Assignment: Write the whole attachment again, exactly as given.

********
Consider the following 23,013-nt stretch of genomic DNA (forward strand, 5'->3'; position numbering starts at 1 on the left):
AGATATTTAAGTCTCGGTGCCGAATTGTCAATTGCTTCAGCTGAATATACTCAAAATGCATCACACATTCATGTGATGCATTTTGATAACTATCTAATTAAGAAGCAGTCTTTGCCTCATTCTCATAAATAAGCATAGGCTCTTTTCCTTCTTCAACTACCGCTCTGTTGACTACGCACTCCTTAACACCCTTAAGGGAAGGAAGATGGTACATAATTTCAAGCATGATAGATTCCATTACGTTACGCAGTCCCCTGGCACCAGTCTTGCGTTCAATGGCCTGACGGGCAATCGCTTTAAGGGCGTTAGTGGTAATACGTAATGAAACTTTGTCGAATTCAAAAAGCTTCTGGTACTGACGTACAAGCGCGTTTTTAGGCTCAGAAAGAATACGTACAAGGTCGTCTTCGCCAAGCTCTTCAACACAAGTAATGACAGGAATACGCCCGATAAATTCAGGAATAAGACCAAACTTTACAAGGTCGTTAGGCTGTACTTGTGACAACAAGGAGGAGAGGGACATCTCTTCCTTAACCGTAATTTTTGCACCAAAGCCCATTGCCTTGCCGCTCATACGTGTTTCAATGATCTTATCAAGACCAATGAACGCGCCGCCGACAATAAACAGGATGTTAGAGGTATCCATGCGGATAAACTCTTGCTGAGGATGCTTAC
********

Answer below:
Consider the following 23,013-nt stretch of genomic DNA (forward strand, 5'->3'; position numbering starts at 1 on the left):
AGATATTTAAGTCTCGGTGCCGAATTGTCAATTGCTTCAGCTGAATATACTCAAAATGCATCACACATTCATGTGATGCATTTTGATAACTATCTAATTAAGAAGCAGTCTTTGCCTCATTCTCATAAATAAGCATAGGCTCTTTTCCTTCTTCAACTACCGCTCTGTTGACTACGCACTCCTTAACACCCTTAAGGGAAGGAAGATGGTACATAATTTCAAGCATGATAGATTCCATTACGTTACGCAGTCCCCTGGCACCAGTCTTGCGTTCAATGGCCTGACGGGCAATCGCTTTAAGGGCGTTAGTGGTAATACGTAATGAAACTTTGTCGAATTCAAAAAGCTTCTGGTACTGACGTACAAGCGCGTTTTTAGGCTCAGAAAGAATACGTACAAGGTCGTCTTCGCCAAGCTCTTCAACACAAGTAATGACAGGAATACGCCCGATAAATTCAGGAATAAGACCAAACTTTACAAGGTCGTTAGGCTGTACTTGTGACAACAAGGAGGAGAGGGACATCTCTTCCTTAACCGTAATTTTTGCACCAAAGCCCATTGCCTTGCCGCTCATACGTGTTTCAATGATCTTATCAAGACCAATGAACGCGCCGCCGACAATAAACAGGATGTTAGAGGTATCCATGCGGATAAACTCTTGCTGAGGATGCTTAC